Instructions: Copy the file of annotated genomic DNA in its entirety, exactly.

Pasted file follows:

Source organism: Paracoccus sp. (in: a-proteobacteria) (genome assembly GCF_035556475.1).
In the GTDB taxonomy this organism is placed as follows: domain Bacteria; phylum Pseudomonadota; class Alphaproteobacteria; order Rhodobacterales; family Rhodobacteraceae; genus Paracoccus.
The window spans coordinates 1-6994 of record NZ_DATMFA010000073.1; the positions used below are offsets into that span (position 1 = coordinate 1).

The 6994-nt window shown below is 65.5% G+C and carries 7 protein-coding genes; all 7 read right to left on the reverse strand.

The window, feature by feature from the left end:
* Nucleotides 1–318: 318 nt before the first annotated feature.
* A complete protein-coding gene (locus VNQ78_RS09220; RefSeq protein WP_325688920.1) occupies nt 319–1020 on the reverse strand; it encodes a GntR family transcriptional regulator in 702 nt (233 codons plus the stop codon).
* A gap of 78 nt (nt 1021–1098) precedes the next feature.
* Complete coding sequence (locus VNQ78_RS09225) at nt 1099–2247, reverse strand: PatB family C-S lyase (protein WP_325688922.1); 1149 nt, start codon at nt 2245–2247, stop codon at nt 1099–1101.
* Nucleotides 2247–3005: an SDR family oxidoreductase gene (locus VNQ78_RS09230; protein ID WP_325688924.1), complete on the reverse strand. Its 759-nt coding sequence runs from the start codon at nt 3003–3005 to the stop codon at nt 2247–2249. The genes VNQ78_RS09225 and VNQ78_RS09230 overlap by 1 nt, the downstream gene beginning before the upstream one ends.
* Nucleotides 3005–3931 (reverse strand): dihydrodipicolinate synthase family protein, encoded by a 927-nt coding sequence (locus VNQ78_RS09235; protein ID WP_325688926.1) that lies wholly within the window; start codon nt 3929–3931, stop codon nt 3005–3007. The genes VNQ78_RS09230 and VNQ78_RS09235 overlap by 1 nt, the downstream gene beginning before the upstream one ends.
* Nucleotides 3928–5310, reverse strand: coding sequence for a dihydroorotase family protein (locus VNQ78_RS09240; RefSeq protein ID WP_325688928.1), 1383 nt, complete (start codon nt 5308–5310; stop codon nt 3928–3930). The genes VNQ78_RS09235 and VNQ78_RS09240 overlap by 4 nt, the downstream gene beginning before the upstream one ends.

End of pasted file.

Source organism: Paracoccus sp. (in: a-proteobacteria) (genome assembly GCF_035556475.1).
In the GTDB taxonomy this organism is placed as follows: domain Bacteria; phylum Pseudomonadota; class Alphaproteobacteria; order Rhodobacterales; family Rhodobacteraceae; genus Paracoccus.
The window spans coordinates 1-6994 of record NZ_DATMFA010000073.1; the positions used below are offsets into that span (position 1 = coordinate 1).

The 6994-nt window shown below is 65.5% G+C and carries 7 protein-coding genes; all 7 read right to left on the reverse strand.

The window, feature by feature from the left end:
* Nucleotides 1–318: 318 nt before the first annotated feature.
* A complete protein-coding gene (locus VNQ78_RS09220; RefSeq protein WP_325688920.1) occupies nt 319–1020 on the reverse strand; it encodes a GntR family transcriptional regulator in 702 nt (233 codons plus the stop codon).
* A gap of 78 nt (nt 1021–1098) precedes the next feature.
* Complete coding sequence (locus VNQ78_RS09225) at nt 1099–2247, reverse strand: PatB family C-S lyase (protein WP_325688922.1); 1149 nt, start codon at nt 2245–2247, stop codon at nt 1099–1101.
* Nucleotides 2247–3005: an SDR family oxidoreductase gene (locus VNQ78_RS09230; protein ID WP_325688924.1), complete on the reverse strand. Its 759-nt coding sequence runs from the start codon at nt 3003–3005 to the stop codon at nt 2247–2249. The genes VNQ78_RS09225 and VNQ78_RS09230 overlap by 1 nt, the downstream gene beginning before the upstream one ends.
* Nucleotides 3005–3931 (reverse strand): dihydrodipicolinate synthase family protein, encoded by a 927-nt coding sequence (locus VNQ78_RS09235; protein ID WP_325688926.1) that lies wholly within the window; start codon nt 3929–3931, stop codon nt 3005–3007. The genes VNQ78_RS09230 and VNQ78_RS09235 overlap by 1 nt, the downstream gene beginning before the upstream one ends.
* Nucleotides 3928–5310, reverse strand: coding sequence for a dihydroorotase family protein (locus VNQ78_RS09240; RefSeq protein ID WP_325688928.1), 1383 nt, complete (start codon nt 5308–5310; stop codon nt 3928–3930). The genes VNQ78_RS09235 and VNQ78_RS09240 overlap by 4 nt, the downstream gene beginning before the upstream one ends.